Lanier High School sophomore Abner Villanueva held in his hands Friday a device that will help him complete his homework assignments by giving him access to what he lacks at home – an internet connection.

San Antonio Independent School District students often need the internet to do their homework, and even to read their textbooks, but more than three-quarters of Lanier High School students lack internet access at home, according to the district. Villanueva and about 40 of his peers at Lanier received free Wi-Fi hotspots or LTE-powered smartphones on Friday as part of a districtwide initiative to bridge the digital divide, a phenomenon marked by disparate access to the internet caused by a combination of infrastructure issues and poverty.

SAISD plans to deliver more than 1,100 devices to Lanier students as part of the initiative, made possible by the 1Million Project Foundation, which seeks to provide 1 million high school students who lack reliable internet access with mobile devices and free high-speed internet. Once the rollout is complete, more than 5,000 eligible SAISD students will have received devices through the program.

“It’s no longer about giving somebody a luxury item,” Superintendent Pedro Martinez said. “It is about basic needs, and our students need to be competitive. If I’m pushing them to go to a university or even the Alamo Colleges system, we’ve got to make sure they have those basic needs met.”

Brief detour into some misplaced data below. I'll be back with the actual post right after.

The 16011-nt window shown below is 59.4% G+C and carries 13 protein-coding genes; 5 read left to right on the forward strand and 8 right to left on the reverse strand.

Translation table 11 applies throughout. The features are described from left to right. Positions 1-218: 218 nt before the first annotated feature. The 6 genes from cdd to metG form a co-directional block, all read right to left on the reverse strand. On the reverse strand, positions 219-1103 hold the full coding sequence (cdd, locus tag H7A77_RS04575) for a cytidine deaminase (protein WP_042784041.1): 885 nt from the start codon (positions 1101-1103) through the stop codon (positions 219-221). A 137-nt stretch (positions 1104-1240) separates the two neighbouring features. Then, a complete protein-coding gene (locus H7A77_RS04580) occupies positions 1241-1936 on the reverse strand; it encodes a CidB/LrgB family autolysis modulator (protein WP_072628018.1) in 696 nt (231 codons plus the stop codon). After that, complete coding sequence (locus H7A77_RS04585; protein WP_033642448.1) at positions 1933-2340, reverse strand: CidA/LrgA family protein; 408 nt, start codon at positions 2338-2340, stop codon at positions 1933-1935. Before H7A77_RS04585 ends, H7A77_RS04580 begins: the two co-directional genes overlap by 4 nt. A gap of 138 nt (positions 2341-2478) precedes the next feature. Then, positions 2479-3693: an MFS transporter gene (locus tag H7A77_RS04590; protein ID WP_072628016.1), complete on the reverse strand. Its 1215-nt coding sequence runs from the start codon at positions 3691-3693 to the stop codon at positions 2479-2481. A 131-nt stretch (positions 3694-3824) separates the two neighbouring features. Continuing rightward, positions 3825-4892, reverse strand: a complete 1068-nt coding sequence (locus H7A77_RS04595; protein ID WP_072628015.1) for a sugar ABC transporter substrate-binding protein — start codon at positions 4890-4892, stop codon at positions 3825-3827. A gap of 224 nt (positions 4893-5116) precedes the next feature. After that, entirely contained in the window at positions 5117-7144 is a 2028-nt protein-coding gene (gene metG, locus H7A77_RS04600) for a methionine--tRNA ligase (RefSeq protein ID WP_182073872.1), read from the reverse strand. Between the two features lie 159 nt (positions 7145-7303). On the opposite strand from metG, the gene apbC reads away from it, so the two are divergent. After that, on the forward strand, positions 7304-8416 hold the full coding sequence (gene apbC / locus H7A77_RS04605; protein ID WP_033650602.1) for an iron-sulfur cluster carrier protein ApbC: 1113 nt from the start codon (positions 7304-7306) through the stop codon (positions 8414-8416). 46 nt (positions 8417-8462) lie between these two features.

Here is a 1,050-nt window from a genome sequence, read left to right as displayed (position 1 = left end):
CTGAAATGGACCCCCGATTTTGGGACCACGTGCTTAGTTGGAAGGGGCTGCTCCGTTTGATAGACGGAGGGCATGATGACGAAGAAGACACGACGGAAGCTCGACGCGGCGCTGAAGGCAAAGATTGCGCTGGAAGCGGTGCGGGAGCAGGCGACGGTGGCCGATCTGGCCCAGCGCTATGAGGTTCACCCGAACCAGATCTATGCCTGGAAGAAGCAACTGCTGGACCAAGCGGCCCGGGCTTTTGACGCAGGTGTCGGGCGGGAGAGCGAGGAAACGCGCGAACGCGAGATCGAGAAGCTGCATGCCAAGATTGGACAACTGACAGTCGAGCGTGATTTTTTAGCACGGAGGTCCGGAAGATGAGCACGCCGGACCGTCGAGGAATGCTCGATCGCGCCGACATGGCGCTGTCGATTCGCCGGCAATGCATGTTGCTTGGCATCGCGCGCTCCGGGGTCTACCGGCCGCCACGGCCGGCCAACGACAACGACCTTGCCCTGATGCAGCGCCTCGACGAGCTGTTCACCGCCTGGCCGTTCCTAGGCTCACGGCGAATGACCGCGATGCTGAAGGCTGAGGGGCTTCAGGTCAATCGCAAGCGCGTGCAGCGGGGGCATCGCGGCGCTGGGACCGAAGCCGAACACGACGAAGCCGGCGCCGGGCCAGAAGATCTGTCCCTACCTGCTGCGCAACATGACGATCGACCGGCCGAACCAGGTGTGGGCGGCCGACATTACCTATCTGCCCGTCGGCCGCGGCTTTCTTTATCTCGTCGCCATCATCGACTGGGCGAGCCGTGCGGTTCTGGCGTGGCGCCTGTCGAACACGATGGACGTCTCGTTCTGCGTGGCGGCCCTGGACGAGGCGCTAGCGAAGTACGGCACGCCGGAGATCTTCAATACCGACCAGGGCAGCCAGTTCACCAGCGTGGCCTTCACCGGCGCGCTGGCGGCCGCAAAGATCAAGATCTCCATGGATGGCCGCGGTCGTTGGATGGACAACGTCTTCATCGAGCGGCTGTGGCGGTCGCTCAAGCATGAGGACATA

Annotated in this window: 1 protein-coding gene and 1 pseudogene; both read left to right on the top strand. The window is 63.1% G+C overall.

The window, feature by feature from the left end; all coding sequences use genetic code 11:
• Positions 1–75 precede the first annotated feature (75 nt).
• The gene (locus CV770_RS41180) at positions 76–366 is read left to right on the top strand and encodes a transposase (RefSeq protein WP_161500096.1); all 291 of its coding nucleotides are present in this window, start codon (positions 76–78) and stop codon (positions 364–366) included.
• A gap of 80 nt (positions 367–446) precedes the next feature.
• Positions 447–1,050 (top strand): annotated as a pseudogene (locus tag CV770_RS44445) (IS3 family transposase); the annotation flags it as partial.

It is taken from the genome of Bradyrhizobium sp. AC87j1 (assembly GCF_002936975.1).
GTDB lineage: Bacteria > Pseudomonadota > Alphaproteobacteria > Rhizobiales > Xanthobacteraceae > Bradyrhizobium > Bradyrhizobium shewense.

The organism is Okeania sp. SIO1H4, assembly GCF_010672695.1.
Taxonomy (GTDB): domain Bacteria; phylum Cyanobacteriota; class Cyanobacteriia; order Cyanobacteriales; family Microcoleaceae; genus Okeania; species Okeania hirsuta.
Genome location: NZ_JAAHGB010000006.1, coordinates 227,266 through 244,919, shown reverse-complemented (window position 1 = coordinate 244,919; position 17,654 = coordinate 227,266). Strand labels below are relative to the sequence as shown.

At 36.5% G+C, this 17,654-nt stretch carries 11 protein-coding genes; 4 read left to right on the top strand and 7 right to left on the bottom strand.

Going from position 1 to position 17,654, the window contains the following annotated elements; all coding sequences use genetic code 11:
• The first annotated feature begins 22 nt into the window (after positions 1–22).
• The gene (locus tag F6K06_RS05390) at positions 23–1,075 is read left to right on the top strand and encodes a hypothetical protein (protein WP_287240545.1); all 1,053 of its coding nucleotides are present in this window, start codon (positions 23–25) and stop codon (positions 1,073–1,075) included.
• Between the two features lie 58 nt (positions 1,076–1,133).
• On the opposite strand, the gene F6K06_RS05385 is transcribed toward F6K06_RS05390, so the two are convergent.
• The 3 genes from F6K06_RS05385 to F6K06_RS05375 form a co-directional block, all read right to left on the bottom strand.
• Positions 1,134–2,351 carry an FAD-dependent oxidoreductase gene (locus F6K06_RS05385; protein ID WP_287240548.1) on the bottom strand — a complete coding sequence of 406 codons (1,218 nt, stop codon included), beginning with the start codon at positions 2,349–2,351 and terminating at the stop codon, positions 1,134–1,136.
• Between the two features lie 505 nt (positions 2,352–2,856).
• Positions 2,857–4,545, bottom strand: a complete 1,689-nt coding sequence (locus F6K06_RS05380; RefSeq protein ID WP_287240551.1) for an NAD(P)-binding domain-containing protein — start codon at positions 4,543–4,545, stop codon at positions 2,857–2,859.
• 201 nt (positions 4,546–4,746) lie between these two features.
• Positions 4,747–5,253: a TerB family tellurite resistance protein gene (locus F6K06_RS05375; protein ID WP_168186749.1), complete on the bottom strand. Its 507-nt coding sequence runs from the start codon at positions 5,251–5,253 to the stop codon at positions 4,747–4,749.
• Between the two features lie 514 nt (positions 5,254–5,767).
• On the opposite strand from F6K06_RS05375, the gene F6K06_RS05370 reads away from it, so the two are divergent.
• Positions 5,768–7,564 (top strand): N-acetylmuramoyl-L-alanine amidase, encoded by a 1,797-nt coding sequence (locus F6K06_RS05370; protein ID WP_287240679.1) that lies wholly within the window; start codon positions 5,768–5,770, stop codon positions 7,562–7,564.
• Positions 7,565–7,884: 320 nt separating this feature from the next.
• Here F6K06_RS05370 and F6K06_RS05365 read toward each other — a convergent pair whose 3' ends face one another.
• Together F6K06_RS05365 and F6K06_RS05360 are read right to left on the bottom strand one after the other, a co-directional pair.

(right) Lanier High School student Abner Villanueva picks up his internet-enabled device from Superintendent Pedro Martinez.

About 40 percent of the district’s high school students lack reliable internet access at home, according to a district survey.

The students were required to receive parental permission to receive either a free hotspot device or a smartphone and 10 gigabytes of high-speed LTE data per month while they complete high school. LTE users average download speeds of about 34 megabits per second and uploads speeds of about 10 megabits per second, according to a 2019 speed test report by Ookla. The Federal Communications Commission’s consumer guide states a 25 megabit-per-second connection is required to stream an ultra-high-definition video.

Students open internet-connected devices provided by the 1Million Project Foundation.

The devices are equipped with free content filters that comply with the Children’s Internet Protection Act and block adult content and malware.

In addition to having poor connectivity at home, SAISD students often lack fast internet connections at school because of poor internet infrastructure. That’s why SAISD is building out a 80-mile network of fiber-optic cable to connect each district campus and office as part of one central high-speed network operated by the district. The project, funded by nearly $15 million in federal and state dollars, is slated for a June 2020 completion.

Villanueva said his parents simply can’t afford an internet subscription. He said being able to access the internet at home will allow him to complete his homework assignments without having to go to a McDonald’s restaurant or use his laptop near a school building to access Wi-Fi.

A lot of our homework [requires us to do] research online,” he said. “We need that internet access at home, and most of us don’t have it.”

JJ Velasquez

JJ Velasquez

JJ Velasquez was a columnist, former editor and reporter at the San Antonio Report.